by Virginia Woolf
Orlando Man and the Natural World Quotes
How we cite our quotes: Citations follow this format: (Chapter.Paragraph)
He was describing, as all young poets are for ever describing, nature, and in order to match the shade of green precisely he looked (and here he showed more audacity than most) at the thing itself, which happened to be a laurel bush growing beneath the window. After that, of course, he could write no more. Green in nature is one thing, green in literature another. Nature and letters seem to have a natural antipathy; bring them together and they tear each other to pieces. The shade of green Orlando now saw spoilt his rhyme and split his metre. Moreover, nature has tricks of her own. (1.3)
Nature both inspires and challenges Orlando’s literary endeavors.
Nature, who has played so many queer tricks upon us, making us so unequally of clay and diamonds, of rainbow and granite, and stuffed them into a case, often of the most incongruous, for the poet has a butcher's face and the butcher a poet's; nature, who delights in muddle and mystery, so that even now (the first of November 1927) we know not why we go upstairs, or why we come down again, our most daily movements are like the passage of a ship on an unknown sea, and the sailors at the mast-head ask, pointing their glasses to the horizon; Is there land or is there none? to which, if we are prophets, we make answer 'Yes'; if we are truthful we say 'No'; nature, who has so much to answer for besides the perhaps unwieldy length of this sentence, has further complicated her task and added to our confusion by providing not only a perfect rag-bag of odds and ends within us--a piece of a policeman's trousers lying cheek by jowl with Queen Alexandra's wedding veil--but has contrived that the whole assortment shall be lightly stitched together by a single thread. Memory is the seamstress, and a capricious one at that. (1.12)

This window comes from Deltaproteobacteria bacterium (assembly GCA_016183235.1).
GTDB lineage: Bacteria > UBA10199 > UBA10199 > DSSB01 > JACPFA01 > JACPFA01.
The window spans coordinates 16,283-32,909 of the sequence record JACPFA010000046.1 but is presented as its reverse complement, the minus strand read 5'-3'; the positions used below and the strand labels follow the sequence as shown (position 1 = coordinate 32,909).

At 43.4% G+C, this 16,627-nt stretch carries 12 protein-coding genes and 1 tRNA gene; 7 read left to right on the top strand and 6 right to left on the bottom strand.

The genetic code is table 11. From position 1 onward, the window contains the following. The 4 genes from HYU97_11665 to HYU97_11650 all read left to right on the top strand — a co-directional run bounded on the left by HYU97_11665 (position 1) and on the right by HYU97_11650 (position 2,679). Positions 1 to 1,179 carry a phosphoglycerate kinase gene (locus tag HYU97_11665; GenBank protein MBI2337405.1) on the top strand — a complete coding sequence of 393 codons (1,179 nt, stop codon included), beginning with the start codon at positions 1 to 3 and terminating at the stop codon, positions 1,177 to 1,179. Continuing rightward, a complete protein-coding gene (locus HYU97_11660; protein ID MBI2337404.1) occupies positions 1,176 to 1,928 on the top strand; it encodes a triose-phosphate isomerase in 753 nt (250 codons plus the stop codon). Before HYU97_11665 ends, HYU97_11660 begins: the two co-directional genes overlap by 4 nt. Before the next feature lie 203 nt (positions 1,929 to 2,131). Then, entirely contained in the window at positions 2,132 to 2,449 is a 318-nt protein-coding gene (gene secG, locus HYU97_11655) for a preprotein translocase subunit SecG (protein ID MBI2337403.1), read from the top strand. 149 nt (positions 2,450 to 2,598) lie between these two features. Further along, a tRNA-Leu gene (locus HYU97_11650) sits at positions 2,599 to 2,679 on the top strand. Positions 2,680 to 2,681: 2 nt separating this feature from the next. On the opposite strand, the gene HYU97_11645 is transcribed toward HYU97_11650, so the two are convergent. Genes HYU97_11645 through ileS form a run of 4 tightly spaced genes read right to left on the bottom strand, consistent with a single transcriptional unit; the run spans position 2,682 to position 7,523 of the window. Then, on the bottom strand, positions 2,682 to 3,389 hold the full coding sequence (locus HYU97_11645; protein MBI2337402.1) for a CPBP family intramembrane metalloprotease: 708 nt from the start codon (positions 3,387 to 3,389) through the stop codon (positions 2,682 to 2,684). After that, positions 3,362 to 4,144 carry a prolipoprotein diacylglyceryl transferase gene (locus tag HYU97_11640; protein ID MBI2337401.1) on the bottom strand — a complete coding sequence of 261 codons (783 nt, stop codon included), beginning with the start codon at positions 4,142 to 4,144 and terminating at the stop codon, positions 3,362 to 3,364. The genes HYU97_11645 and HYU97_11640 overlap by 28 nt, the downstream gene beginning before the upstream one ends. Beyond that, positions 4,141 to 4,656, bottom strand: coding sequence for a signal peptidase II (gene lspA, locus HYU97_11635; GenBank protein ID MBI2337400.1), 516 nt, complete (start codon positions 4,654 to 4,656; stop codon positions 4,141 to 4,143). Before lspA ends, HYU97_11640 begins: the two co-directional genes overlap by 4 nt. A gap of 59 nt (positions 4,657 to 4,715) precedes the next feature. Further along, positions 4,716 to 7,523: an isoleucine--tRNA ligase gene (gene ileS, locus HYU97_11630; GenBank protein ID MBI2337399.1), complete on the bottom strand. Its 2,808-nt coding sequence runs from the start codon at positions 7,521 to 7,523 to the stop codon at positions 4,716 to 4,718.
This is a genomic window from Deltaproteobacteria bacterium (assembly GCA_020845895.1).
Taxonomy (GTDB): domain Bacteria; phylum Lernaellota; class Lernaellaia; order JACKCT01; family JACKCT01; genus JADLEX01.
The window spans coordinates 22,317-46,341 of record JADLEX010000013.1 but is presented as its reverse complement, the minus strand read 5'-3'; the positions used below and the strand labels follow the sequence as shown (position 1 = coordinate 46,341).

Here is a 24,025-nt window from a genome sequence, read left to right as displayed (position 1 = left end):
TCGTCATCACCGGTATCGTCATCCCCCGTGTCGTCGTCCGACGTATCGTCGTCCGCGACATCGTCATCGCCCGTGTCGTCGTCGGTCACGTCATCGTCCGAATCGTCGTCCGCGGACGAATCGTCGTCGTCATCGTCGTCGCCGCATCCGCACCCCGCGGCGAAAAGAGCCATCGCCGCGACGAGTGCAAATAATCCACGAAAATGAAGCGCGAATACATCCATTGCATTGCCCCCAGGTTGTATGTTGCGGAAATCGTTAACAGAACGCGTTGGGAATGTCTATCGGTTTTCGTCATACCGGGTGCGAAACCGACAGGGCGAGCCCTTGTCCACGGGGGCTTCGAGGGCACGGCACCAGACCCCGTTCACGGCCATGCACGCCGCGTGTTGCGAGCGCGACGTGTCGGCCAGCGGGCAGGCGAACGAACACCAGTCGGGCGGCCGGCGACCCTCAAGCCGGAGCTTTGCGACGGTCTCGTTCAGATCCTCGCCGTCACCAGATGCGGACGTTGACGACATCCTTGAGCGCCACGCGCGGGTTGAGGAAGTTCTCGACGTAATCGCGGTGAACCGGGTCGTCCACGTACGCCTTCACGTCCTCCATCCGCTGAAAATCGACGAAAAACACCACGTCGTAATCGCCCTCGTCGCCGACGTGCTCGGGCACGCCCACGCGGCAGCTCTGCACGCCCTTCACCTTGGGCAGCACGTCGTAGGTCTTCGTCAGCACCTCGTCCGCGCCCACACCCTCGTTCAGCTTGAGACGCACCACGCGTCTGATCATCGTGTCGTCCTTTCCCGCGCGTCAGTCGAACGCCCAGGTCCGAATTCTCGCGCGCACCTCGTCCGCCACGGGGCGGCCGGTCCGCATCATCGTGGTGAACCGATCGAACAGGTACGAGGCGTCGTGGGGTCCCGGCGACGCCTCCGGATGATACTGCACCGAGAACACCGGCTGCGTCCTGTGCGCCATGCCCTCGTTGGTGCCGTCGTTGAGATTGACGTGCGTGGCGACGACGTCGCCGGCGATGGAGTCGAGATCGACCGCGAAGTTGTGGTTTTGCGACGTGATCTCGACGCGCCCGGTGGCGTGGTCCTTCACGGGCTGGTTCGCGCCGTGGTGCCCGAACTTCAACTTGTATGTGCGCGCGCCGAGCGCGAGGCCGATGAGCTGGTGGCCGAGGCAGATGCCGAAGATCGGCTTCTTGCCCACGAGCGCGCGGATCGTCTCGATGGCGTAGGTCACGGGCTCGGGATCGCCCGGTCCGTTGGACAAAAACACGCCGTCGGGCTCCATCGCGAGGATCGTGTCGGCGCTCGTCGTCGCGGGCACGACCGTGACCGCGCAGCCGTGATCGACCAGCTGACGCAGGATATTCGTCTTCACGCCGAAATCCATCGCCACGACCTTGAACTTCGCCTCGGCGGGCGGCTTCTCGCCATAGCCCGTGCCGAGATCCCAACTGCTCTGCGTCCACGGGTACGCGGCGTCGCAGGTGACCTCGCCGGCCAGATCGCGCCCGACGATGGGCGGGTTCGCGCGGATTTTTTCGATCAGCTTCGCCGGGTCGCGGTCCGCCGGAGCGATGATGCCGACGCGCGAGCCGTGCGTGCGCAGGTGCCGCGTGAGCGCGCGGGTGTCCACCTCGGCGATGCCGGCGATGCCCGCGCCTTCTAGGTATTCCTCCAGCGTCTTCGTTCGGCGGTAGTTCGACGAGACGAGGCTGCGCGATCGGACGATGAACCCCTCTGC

Here, the biographer reminds us that the novel’s ruminations on the complexities of life and love are caused by nature.
Long before he had done thinking about Love (the oak tree had put forth its leaves and shaken them to the ground a dozen times in the process) Ambition would jostle it off the field, to be replaced by Friendship or Literature. (1.38)
As in other passages, nature is used as a mechanism for indicating the passage of time.